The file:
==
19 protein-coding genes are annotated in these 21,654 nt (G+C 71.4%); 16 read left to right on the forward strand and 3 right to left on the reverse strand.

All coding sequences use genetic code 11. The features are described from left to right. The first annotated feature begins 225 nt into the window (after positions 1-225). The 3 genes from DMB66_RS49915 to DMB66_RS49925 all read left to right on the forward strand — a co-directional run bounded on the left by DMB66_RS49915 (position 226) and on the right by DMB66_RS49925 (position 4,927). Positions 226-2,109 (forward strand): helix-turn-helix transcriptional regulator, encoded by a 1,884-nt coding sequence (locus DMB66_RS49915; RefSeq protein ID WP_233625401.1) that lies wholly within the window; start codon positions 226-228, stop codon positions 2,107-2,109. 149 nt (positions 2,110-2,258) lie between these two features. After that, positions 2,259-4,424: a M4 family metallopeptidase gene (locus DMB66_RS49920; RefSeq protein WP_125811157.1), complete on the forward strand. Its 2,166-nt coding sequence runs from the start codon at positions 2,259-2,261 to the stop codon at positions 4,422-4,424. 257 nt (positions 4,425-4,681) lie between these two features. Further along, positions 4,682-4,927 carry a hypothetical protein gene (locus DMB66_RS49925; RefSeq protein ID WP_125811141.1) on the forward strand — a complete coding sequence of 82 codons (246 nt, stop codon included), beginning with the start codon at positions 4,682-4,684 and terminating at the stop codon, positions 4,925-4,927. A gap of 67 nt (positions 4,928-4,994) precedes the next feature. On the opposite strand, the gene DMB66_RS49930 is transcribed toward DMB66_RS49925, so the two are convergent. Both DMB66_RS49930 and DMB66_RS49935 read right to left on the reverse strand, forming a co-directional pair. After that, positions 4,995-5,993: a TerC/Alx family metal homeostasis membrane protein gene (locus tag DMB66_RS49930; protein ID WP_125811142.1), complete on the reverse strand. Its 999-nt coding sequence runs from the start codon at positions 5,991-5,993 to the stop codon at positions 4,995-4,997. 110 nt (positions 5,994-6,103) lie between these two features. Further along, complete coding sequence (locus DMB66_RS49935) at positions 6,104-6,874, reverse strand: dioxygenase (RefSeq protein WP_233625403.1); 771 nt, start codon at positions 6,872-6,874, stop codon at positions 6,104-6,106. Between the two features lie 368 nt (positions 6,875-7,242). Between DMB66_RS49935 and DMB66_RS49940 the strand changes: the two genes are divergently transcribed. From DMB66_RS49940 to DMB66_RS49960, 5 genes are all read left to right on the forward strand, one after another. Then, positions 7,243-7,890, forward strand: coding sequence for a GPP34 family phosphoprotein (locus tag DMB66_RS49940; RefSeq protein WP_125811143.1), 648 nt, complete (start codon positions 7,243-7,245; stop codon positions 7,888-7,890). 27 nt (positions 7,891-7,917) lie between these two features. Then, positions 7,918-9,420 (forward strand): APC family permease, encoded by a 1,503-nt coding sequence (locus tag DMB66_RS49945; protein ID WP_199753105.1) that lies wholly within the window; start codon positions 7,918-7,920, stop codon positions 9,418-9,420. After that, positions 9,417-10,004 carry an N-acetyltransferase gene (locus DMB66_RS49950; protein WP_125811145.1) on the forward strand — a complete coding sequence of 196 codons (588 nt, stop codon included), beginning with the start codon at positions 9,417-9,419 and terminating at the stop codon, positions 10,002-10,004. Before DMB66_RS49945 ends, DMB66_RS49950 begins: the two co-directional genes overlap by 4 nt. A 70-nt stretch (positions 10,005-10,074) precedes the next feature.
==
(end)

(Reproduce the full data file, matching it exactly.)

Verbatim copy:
19 protein-coding genes are annotated in these 21,654 nt (G+C 71.4%); 16 read left to right on the forward strand and 3 right to left on the reverse strand.

All coding sequences use genetic code 11. The features are described from left to right. The first annotated feature begins 225 nt into the window (after positions 1-225). The 3 genes from DMB66_RS49915 to DMB66_RS49925 all read left to right on the forward strand — a co-directional run bounded on the left by DMB66_RS49915 (position 226) and on the right by DMB66_RS49925 (position 4,927). Positions 226-2,109 (forward strand): helix-turn-helix transcriptional regulator, encoded by a 1,884-nt coding sequence (locus DMB66_RS49915; RefSeq protein ID WP_233625401.1) that lies wholly within the window; start codon positions 226-228, stop codon positions 2,107-2,109. 149 nt (positions 2,110-2,258) lie between these two features. After that, positions 2,259-4,424: a M4 family metallopeptidase gene (locus DMB66_RS49920; RefSeq protein WP_125811157.1), complete on the forward strand. Its 2,166-nt coding sequence runs from the start codon at positions 2,259-2,261 to the stop codon at positions 4,422-4,424. 257 nt (positions 4,425-4,681) lie between these two features. Further along, positions 4,682-4,927 carry a hypothetical protein gene (locus DMB66_RS49925; RefSeq protein ID WP_125811141.1) on the forward strand — a complete coding sequence of 82 codons (246 nt, stop codon included), beginning with the start codon at positions 4,682-4,684 and terminating at the stop codon, positions 4,925-4,927. A gap of 67 nt (positions 4,928-4,994) precedes the next feature. On the opposite strand, the gene DMB66_RS49930 is transcribed toward DMB66_RS49925, so the two are convergent. Both DMB66_RS49930 and DMB66_RS49935 read right to left on the reverse strand, forming a co-directional pair. After that, positions 4,995-5,993: a TerC/Alx family metal homeostasis membrane protein gene (locus tag DMB66_RS49930; protein ID WP_125811142.1), complete on the reverse strand. Its 999-nt coding sequence runs from the start codon at positions 5,991-5,993 to the stop codon at positions 4,995-4,997. 110 nt (positions 5,994-6,103) lie between these two features. Further along, complete coding sequence (locus DMB66_RS49935) at positions 6,104-6,874, reverse strand: dioxygenase (RefSeq protein WP_233625403.1); 771 nt, start codon at positions 6,872-6,874, stop codon at positions 6,104-6,106. Between the two features lie 368 nt (positions 6,875-7,242). Between DMB66_RS49935 and DMB66_RS49940 the strand changes: the two genes are divergently transcribed. From DMB66_RS49940 to DMB66_RS49960, 5 genes are all read left to right on the forward strand, one after another. Then, positions 7,243-7,890, forward strand: coding sequence for a GPP34 family phosphoprotein (locus tag DMB66_RS49940; RefSeq protein WP_125811143.1), 648 nt, complete (start codon positions 7,243-7,245; stop codon positions 7,888-7,890). 27 nt (positions 7,891-7,917) lie between these two features. Then, positions 7,918-9,420 (forward strand): APC family permease, encoded by a 1,503-nt coding sequence (locus tag DMB66_RS49945; protein ID WP_199753105.1) that lies wholly within the window; start codon positions 7,918-7,920, stop codon positions 9,418-9,420. After that, positions 9,417-10,004 carry an N-acetyltransferase gene (locus DMB66_RS49950; protein WP_125811145.1) on the forward strand — a complete coding sequence of 196 codons (588 nt, stop codon included), beginning with the start codon at positions 9,417-9,419 and terminating at the stop codon, positions 10,002-10,004. Before DMB66_RS49945 ends, DMB66_RS49950 begins: the two co-directional genes overlap by 4 nt. A 70-nt stretch (positions 10,005-10,074) precedes the next feature.